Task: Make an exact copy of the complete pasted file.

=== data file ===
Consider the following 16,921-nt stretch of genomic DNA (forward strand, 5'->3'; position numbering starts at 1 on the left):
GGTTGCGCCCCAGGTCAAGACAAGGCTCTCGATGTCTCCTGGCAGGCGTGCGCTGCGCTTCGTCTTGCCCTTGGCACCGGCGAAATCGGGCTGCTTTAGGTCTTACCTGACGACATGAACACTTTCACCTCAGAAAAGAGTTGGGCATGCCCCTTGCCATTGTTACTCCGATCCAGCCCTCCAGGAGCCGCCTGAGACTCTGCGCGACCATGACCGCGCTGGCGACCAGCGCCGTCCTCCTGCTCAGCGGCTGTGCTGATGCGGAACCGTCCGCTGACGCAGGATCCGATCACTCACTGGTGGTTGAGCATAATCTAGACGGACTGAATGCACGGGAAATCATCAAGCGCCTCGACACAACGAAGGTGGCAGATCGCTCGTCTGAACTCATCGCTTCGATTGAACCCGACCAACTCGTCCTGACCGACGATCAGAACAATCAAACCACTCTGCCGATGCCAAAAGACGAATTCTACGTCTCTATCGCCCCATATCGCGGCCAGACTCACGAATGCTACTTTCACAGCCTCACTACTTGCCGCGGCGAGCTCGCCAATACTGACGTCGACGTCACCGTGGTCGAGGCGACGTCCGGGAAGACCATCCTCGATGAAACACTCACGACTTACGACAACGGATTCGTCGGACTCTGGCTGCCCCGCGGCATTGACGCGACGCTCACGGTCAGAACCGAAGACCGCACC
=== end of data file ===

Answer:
Consider the following 16,921-nt stretch of genomic DNA (forward strand, 5'->3'; position numbering starts at 1 on the left):
GGTTGCGCCCCAGGTCAAGACAAGGCTCTCGATGTCTCCTGGCAGGCGTGCGCTGCGCTTCGTCTTGCCCTTGGCACCGGCGAAATCGGGCTGCTTTAGGTCTTACCTGACGACATGAACACTTTCACCTCAGAAAAGAGTTGGGCATGCCCCTTGCCATTGTTACTCCGATCCAGCCCTCCAGGAGCCGCCTGAGACTCTGCGCGACCATGACCGCGCTGGCGACCAGCGCCGTCCTCCTGCTCAGCGGCTGTGCTGATGCGGAACCGTCCGCTGACGCAGGATCCGATCACTCACTGGTGGTTGAGCATAATCTAGACGGACTGAATGCACGGGAAATCATCAAGCGCCTCGACACAACGAAGGTGGCAGATCGCTCGTCTGAACTCATCGCTTCGATTGAACCCGACCAACTCGTCCTGACCGACGATCAGAACAATCAAACCACTCTGCCGATGCCAAAAGACGAATTCTACGTCTCTATCGCCCCATATCGCGGCCAGACTCACGAATGCTACTTTCACAGCCTCACTACTTGCCGCGGCGAGCTCGCCAATACTGACGTCGACGTCACCGTGGTCGAGGCGACGTCCGGGAAGACCATCCTCGATGAAACACTCACGACTTACGACAACGGATTCGTCGGACTCTGGCTGCCCCGCGGCATTGACGCGACGCTCACGGTCAGAACCGAAGACCGCACC